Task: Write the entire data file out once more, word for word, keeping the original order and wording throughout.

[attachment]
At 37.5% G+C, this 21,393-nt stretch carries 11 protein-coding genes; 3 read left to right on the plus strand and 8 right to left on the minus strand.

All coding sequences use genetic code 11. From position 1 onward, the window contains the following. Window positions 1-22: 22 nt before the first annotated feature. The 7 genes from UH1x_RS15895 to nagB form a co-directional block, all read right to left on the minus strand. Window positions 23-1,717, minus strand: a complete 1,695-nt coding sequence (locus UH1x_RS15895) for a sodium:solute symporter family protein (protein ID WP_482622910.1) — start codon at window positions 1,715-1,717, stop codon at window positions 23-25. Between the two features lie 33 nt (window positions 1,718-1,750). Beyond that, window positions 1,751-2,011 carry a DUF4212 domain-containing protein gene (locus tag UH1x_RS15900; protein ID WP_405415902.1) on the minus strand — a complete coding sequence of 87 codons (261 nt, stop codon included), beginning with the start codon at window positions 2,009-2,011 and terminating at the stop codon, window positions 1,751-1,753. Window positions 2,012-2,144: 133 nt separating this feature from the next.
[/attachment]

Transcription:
At 37.5% G+C, this 21,393-nt stretch carries 11 protein-coding genes; 3 read left to right on the plus strand and 8 right to left on the minus strand.

All coding sequences use genetic code 11. From position 1 onward, the window contains the following. Window positions 1-22: 22 nt before the first annotated feature. The 7 genes from UH1x_RS15895 to nagB form a co-directional block, all read right to left on the minus strand. Window positions 23-1,717, minus strand: a complete 1,695-nt coding sequence (locus UH1x_RS15895) for a sodium:solute symporter family protein (protein ID WP_482622910.1) — start codon at window positions 1,715-1,717, stop codon at window positions 23-25. Between the two features lie 33 nt (window positions 1,718-1,750). Beyond that, window positions 1,751-2,011 carry a DUF4212 domain-containing protein gene (locus tag UH1x_RS15900; protein ID WP_405415902.1) on the minus strand — a complete coding sequence of 87 codons (261 nt, stop codon included), beginning with the start codon at window positions 2,009-2,011 and terminating at the stop codon, window positions 1,751-1,753. Window positions 2,012-2,144: 133 nt separating this feature from the next.